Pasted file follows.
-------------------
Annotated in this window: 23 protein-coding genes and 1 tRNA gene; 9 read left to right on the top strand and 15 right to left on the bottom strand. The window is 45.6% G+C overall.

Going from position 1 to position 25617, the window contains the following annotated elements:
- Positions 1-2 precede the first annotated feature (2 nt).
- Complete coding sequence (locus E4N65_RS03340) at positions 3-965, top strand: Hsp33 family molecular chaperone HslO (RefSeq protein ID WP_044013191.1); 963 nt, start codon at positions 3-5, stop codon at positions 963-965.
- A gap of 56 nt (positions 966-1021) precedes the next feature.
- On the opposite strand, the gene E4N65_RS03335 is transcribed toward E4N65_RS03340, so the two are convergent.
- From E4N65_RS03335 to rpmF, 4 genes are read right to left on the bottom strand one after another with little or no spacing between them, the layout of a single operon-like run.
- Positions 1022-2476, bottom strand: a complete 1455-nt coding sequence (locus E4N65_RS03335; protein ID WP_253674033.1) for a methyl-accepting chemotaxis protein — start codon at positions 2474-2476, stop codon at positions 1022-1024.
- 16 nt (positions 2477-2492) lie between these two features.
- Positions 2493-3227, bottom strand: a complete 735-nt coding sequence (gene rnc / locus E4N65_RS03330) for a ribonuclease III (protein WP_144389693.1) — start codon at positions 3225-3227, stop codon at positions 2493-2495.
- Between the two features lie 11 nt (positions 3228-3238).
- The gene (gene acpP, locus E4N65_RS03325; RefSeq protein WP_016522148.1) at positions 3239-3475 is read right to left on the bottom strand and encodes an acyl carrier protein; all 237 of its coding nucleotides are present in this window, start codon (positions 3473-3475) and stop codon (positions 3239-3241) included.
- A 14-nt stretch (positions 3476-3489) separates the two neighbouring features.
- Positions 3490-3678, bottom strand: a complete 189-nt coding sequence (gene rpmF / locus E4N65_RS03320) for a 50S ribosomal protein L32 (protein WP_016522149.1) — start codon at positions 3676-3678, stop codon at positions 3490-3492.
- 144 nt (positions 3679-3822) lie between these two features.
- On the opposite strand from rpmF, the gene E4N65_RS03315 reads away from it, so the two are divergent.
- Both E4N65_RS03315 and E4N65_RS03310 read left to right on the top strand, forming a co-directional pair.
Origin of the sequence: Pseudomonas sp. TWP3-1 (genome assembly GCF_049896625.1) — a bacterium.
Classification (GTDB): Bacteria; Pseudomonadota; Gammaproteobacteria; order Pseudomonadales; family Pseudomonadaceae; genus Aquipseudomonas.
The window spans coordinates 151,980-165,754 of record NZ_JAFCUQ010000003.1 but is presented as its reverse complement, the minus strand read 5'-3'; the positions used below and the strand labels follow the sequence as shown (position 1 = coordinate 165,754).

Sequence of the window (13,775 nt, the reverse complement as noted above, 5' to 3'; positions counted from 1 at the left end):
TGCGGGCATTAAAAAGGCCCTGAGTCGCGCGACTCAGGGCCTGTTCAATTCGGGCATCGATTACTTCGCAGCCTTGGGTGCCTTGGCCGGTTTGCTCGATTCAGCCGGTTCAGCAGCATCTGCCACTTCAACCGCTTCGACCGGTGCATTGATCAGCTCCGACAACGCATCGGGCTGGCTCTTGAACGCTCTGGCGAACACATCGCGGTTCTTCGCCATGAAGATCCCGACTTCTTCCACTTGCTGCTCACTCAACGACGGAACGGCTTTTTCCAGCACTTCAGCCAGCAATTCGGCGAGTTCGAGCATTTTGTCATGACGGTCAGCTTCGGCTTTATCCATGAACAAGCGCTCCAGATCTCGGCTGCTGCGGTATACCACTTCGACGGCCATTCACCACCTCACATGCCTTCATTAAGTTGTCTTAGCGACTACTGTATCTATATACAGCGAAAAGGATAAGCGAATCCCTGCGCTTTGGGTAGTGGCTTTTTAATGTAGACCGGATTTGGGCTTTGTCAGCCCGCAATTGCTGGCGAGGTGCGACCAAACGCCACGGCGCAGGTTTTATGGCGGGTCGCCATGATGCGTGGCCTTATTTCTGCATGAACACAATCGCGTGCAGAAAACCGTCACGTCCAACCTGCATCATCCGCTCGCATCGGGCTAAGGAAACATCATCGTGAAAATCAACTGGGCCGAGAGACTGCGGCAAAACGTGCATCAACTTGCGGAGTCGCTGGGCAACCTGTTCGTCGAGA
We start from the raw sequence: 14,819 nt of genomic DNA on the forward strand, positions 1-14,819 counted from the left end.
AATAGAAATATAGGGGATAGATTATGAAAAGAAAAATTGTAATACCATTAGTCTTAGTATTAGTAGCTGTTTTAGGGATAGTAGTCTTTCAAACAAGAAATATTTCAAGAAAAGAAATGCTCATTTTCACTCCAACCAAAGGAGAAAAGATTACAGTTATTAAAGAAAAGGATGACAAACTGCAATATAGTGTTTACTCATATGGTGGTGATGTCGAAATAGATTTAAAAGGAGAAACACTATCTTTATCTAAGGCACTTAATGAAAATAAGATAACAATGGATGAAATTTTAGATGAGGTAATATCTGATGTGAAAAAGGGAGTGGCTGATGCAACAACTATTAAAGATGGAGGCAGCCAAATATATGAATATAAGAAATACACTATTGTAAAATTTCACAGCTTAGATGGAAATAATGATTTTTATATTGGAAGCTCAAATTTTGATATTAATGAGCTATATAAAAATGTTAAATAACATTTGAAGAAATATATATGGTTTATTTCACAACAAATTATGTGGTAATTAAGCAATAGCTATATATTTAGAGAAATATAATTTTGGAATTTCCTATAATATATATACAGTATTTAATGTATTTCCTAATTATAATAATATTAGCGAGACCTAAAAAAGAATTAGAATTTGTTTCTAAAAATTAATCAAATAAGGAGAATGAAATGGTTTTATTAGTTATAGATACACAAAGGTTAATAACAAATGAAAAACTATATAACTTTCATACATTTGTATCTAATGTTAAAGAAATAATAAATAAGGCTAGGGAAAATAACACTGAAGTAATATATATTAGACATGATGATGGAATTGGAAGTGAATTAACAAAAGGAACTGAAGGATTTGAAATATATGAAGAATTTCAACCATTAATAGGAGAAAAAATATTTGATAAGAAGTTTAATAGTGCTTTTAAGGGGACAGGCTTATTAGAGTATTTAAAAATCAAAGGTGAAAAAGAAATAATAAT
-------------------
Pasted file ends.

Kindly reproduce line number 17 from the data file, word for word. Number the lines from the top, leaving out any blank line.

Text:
- Both E4N65_RS03315 and E4N65_RS03310 read left to right on the top strand, forming a co-directional pair.